D.C.'s fascination with Redskins rookie QB Robert Griffin III not all about race
WASHINGTON – Yes, the Mayor for Life understands RG3.
It is late on a Friday afternoon in the summer of the Redskins rookie quarterback Robert Griffin III and Marion Barry, once the four-term mayor of this city, smiles in the back of his district council office suite. Something is happening around town, something big with the football team that abandoned the district almost two decades ago, something that has the people believing in hope.
"Everybody is excited," Barry says. His voice is soft and graveled. He seems all of his 76 years. But as he talks, his eyes start to dance. He chuckles. "He's got that flair about him. Even that name itself: RG3, you know?"
Barry chuckles again.
"Robert Griffin III has flair too," he says.
The relationship between the Redskins and the city that carries their name has always been complicated. Washington was the last NFL club to integrate, only doing so in the early 1960s with intense pressure from the government. Then during the 1987 season, Doug Williams became the first black quarterback to lead a team to a Super Bowl title. Less than a decade later the Redskins abandoned the city for a new stadium in the Maryland suburbs. Their practice facility is in Ashburn, Va., 40 minutes away.
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There is little of the actual city, Washington, in the Washington Redskins. Yet the lust for the playoffs is alive here. Washingtonians long for winning. They long for a great star. And in a city where African-Americans make up exactly 50 percent of the population, it is hard not to notice that that the anointed savior is a black quarterback.
"They call it the Chocolate City," says LaVar Arrington, a former Redskins star linebacker, who now hosts an afternoon sports radio show in the Washington area. "I think ever since Doug Williams there's something that's been clear: this city has enjoyed and loved having a great African-American quarterback."
It's a subject Griffin is uncomfortable addressing. When asked about it in the spring he said: "There are two things you don't talk about: politics and race."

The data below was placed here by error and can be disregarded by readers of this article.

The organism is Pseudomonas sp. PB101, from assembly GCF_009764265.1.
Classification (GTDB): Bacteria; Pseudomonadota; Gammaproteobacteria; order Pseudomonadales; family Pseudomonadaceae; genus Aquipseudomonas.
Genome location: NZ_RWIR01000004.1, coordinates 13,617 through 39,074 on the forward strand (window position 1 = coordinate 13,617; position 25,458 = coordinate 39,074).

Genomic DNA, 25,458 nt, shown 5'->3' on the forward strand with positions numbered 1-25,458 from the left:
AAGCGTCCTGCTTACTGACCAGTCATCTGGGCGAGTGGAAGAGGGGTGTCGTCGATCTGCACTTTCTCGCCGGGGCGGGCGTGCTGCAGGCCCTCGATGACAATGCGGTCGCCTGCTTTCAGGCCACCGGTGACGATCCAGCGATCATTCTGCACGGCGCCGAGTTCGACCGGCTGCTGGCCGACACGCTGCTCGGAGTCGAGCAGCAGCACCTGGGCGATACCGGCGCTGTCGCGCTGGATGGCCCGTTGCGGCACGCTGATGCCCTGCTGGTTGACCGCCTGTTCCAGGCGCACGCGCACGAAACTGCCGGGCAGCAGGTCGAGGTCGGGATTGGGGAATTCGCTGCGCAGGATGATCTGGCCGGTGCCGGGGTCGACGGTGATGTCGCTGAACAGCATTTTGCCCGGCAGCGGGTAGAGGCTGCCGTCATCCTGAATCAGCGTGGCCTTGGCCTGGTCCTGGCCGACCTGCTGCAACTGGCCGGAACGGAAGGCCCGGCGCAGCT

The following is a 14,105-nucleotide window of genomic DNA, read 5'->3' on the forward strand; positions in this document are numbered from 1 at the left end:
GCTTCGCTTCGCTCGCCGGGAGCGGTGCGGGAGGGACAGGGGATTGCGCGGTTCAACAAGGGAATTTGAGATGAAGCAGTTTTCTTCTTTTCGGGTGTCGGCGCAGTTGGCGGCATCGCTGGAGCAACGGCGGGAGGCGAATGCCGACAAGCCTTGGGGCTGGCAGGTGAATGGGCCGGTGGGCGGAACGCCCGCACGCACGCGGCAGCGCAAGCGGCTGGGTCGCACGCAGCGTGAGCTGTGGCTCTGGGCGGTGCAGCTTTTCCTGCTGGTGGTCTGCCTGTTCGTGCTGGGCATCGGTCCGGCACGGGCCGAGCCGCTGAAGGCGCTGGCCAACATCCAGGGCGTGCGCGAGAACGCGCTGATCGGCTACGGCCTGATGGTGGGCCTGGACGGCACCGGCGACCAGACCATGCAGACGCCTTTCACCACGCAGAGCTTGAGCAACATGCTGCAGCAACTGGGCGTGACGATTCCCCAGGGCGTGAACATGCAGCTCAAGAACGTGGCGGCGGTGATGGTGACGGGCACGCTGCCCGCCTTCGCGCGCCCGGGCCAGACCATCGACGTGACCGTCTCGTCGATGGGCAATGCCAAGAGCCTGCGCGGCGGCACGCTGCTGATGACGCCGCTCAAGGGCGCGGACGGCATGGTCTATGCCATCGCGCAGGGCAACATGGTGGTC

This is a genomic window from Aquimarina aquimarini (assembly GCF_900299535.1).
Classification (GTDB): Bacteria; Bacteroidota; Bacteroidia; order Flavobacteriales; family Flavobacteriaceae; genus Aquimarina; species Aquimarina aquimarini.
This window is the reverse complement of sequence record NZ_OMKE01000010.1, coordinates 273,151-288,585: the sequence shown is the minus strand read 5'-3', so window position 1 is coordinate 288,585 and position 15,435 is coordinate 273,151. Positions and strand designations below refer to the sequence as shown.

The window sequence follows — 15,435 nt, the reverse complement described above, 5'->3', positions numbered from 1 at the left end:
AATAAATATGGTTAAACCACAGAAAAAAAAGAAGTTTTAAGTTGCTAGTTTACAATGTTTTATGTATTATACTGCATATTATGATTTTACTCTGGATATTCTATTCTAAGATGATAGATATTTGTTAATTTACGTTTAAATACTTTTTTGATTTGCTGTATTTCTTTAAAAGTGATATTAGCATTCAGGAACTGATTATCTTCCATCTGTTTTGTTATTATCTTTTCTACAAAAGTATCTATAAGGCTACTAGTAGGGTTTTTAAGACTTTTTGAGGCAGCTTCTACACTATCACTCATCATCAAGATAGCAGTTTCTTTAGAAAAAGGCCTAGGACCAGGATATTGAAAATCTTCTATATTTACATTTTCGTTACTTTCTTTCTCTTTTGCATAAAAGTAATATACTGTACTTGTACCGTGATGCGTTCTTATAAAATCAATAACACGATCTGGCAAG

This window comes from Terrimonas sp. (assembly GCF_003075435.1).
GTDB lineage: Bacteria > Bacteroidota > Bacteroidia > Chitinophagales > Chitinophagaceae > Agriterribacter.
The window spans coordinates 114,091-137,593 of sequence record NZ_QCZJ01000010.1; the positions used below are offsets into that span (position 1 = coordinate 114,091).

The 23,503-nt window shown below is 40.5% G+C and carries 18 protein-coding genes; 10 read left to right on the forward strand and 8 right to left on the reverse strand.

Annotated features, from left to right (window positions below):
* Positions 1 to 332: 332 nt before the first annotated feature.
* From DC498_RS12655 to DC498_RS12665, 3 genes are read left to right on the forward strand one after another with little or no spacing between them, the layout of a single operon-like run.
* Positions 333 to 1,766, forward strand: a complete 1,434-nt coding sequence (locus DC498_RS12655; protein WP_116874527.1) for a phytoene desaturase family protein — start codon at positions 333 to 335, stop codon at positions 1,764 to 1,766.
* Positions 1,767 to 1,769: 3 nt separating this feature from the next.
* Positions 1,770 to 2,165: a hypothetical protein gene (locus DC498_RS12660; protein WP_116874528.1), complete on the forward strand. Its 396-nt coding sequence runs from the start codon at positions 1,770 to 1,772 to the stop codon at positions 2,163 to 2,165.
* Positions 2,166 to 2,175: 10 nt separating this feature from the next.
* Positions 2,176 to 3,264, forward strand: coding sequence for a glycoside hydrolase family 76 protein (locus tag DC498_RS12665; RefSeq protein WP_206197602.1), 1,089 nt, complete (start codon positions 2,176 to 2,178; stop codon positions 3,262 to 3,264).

And, really, does it matter anymore? The Redskins have had other black quarterbacks besides Williams. Washington had Jason Campbell. It had Donovan McNabb. And even though neither worked out, it seems much of Washington has moved on from fighting the idiotic notion that African-American quarterbacks can't thrive in the NFL.
If Griffin, who arrives as the second overall pick in the NFL draft, wins, Washington will love him forever. If he doesn't, he too will become a footnote in a once-proud franchise that unsuccessfully re-invents itself every few years.
"I did have a chance to speak to Robert Griffin and what I told him is: 'This city will embrace you,' " says Williams who is the head coach at Grambling in Louisiana. "I think they will have a little patience with him and if he does what I think he will do they will wrap their arms around him. It's hard to describe what it's like to win there," he finally says of Washington. "The city of D.C. just embraces you as one of its own."
For a time, Campbell looked to be the Redskins' future. His ascension to the starting quarterback job in 2006 excited the city. He wore the same number as Williams, 17, and could throw long downfield. But Campbell never fit the franchise and its constant turmoil. He was too quiet and reserved for the Redskins and was damaged by a series of new offensive coordinators that came nearly every year, each with a new system.
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Campbell was quickly forgotten in 2010 when Donovan McNabb came in a trade with the Eagles. But then coach Mike Shanahan benched McNabb in a move that angered many in the black community when Shanahan said McNabb had fitness issues and team sources said he struggled to learn the offense.
RG3, however, feels different. RG3 feels real, not a project like Williams or broken down like McNabb. He has a combination of speed and power that no Redskins quarterback has ever possessed. And unlike the reticent Williams and calculated McNabb, he has a gregariousness about him. Everywhere you look in Washington, he's there: on magazine covers, the sides of buildings and on so many television commercials it's hard to keep track.
"Flair," as Barry calls it.